Article Posted by smartcompany
28 September 2015
A married couple is paying a high price in fines and lost retirement savings for illegally using most of the assets in their self-managed super fund (SMSF) to service a line-of-credit incurred for their failed dry-cleaning business.
As trustees of their SMSF, Carolyn and Joseph Ryan arranged for 68 so-called loans to themselves over three years to make payments on the line-of-credit debt remaining after their unsuccessful business was sold.
The Federal Court this month personally fined each trustee $20,000 in civil penalties for breaching some of most fundamental provisions in superannuation law.
This case should serve as a severe warning to business owners about using their SMSF assets to pay their business-related debts.
The judgment in the Deputy Commissioner of Taxation (Superannuation) versus Carolyn Robyn Ryan and Joseph Ryan discloses the couple’s plight and their successive contraventions in stark detail.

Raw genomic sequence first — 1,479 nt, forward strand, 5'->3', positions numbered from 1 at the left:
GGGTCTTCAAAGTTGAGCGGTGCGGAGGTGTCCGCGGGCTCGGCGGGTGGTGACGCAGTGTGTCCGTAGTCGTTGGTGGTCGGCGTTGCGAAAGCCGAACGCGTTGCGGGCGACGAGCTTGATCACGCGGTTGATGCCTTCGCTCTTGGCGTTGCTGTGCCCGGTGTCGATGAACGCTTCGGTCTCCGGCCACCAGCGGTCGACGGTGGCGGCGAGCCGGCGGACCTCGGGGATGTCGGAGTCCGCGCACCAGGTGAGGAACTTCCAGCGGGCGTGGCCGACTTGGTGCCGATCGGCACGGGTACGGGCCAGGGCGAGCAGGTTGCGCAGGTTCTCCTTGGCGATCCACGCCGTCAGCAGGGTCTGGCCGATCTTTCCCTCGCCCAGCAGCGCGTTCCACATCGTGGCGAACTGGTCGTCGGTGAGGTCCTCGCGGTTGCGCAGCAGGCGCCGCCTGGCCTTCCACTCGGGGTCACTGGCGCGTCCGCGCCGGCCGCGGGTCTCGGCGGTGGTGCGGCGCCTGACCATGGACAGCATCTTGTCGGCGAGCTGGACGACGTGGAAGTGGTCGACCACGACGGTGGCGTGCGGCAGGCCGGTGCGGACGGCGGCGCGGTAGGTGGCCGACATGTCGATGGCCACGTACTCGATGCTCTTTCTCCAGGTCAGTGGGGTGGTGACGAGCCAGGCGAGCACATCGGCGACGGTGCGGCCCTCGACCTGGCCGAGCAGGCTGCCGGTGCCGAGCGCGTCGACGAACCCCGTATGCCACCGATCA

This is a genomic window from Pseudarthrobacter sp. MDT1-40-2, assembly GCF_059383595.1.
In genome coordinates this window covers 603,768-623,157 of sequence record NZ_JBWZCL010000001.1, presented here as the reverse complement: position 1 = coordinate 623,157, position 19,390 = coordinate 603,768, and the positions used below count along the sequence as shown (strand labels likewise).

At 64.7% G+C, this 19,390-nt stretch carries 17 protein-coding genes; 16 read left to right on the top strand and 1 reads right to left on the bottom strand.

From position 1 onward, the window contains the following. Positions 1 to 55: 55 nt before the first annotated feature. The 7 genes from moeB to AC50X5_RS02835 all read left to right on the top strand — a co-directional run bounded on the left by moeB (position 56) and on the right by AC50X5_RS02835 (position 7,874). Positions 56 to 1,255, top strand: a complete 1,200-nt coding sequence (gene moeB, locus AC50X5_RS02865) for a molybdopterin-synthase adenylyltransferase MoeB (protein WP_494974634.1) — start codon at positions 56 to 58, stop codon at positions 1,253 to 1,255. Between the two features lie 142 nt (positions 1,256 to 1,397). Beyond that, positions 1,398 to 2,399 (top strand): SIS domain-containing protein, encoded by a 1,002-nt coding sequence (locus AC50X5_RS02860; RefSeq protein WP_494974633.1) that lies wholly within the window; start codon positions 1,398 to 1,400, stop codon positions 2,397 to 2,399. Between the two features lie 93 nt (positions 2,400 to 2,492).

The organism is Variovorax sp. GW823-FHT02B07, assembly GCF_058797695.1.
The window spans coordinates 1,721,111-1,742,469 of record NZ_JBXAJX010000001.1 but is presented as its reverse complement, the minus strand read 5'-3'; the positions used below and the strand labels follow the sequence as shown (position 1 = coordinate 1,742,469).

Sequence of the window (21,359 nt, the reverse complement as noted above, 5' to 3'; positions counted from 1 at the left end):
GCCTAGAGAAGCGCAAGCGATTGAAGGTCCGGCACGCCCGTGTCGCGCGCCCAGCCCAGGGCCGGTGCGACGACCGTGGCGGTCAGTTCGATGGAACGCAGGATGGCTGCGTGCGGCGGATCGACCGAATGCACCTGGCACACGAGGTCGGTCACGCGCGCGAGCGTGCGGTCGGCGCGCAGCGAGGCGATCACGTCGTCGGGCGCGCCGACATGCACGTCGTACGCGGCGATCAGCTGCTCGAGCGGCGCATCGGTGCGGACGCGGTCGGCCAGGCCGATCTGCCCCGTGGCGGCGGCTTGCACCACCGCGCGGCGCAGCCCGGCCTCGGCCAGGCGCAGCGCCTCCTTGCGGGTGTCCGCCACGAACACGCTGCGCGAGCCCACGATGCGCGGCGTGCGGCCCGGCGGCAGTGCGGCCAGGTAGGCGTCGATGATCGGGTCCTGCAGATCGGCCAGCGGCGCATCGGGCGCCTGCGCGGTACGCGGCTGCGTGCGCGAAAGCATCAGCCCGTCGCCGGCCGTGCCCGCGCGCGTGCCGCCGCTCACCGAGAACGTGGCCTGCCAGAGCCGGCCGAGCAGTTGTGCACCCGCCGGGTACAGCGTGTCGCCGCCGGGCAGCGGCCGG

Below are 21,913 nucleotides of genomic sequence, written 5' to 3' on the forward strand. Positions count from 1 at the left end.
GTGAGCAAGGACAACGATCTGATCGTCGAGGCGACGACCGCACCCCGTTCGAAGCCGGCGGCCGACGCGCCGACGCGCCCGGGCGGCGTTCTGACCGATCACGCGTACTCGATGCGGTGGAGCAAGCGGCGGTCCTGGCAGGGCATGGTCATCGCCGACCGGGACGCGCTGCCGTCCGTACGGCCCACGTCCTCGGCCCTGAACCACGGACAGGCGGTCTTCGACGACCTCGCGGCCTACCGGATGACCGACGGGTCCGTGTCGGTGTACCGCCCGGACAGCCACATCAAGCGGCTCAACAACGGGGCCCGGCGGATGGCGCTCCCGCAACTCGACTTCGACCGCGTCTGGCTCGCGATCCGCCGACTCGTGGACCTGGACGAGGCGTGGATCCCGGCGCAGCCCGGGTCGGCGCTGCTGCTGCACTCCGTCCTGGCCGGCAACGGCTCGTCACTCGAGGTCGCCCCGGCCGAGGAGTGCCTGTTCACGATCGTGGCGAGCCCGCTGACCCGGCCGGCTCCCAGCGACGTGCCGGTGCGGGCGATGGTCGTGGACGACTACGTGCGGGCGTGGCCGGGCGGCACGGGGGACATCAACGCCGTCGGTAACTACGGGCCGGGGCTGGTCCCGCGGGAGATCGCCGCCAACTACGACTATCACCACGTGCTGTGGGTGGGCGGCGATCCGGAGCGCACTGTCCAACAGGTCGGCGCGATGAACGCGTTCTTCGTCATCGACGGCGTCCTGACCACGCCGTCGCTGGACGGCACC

The “loans” from the Ryan’s SMSF to themselves have a total value of $209,677, reducing the balance of the fund to just $6024.20 by June 2015. As the judgment states: “The fund is almost exhausted.”
And the “loans” were unsecured, with no interest rates or repayment term. Just $28,313 was repaid.
The trustees breached the sole-purpose test in superannuation law (stipulating that a super fund must be maintained to provide retirement benefits) together with the ban on providing financial assistance or loans to fund members and their relatives.
Their other contraventions of superannuation law include the in-house asset rule (with a few exceptions, super funds are prohibited from making loans or having investments with related parties and entities that exceed 5% of its total asset value). Further, they breached the provision that a super fund’s transactions must be conducted on an arm’s length basis.
Lessons arising from this case for SME owners with self-managed super funds include: